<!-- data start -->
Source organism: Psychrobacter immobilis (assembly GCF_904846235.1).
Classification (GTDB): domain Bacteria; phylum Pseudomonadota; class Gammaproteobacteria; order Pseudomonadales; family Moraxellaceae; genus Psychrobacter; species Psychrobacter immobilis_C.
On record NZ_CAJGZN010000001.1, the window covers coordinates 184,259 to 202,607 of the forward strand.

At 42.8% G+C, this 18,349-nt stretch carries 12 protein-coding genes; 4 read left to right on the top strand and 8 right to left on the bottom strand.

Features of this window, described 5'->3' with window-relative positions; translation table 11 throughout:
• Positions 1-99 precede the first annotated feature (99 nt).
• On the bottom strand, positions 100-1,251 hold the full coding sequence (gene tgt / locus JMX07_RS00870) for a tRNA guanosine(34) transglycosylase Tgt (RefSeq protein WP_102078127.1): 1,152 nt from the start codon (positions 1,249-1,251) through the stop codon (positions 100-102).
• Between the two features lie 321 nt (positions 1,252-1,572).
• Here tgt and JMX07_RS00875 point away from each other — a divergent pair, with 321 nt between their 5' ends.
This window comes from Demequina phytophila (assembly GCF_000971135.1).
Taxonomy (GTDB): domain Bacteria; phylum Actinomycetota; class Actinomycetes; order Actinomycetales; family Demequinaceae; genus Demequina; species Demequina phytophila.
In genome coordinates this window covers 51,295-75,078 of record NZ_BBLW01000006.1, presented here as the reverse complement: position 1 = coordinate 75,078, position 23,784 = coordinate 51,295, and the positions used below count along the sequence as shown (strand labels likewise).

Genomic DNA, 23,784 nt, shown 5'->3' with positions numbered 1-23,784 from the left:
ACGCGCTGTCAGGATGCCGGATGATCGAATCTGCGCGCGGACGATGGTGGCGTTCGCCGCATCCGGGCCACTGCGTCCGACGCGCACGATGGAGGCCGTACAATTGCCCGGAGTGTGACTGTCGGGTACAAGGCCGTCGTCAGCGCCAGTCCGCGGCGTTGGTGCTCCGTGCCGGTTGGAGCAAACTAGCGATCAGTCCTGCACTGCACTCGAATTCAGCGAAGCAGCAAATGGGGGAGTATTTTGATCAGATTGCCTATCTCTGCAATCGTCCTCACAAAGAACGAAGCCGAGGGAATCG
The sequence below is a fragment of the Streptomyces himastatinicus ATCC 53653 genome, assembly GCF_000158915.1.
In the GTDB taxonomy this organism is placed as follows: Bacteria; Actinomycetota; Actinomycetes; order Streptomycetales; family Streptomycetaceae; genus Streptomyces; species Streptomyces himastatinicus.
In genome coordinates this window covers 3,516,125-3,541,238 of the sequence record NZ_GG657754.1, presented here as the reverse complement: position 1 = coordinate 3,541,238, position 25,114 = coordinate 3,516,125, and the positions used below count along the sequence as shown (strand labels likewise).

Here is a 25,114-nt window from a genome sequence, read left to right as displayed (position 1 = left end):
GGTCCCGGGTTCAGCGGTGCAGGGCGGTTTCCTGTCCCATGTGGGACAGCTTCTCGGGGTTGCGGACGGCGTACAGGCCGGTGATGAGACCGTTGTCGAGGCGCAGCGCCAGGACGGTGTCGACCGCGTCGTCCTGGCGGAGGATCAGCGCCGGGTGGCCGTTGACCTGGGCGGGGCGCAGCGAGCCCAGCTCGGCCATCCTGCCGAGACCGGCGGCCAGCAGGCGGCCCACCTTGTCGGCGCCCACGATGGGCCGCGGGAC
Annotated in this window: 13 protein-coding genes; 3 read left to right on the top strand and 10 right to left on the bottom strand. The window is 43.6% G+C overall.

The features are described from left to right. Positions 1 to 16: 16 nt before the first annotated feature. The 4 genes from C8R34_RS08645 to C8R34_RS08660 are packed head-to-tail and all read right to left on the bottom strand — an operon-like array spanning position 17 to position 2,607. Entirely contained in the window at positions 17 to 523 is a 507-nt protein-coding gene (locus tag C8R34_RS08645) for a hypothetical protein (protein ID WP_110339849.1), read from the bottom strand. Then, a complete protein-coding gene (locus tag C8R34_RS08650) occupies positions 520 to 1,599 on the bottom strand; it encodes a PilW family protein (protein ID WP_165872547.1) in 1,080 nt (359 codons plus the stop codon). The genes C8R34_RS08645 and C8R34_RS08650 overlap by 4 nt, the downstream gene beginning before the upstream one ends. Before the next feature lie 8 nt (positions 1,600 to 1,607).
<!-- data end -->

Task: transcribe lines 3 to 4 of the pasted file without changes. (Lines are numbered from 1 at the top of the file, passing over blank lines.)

On record NZ_CAJGZN010000001.1, the window covers coordinates 184,259 to 202,607 of the forward strand.

At 42.8% G+C, this 18,349-nt stretch carries 12 protein-coding genes; 4 read left to right on the top strand and 8 right to left on the bottom strand.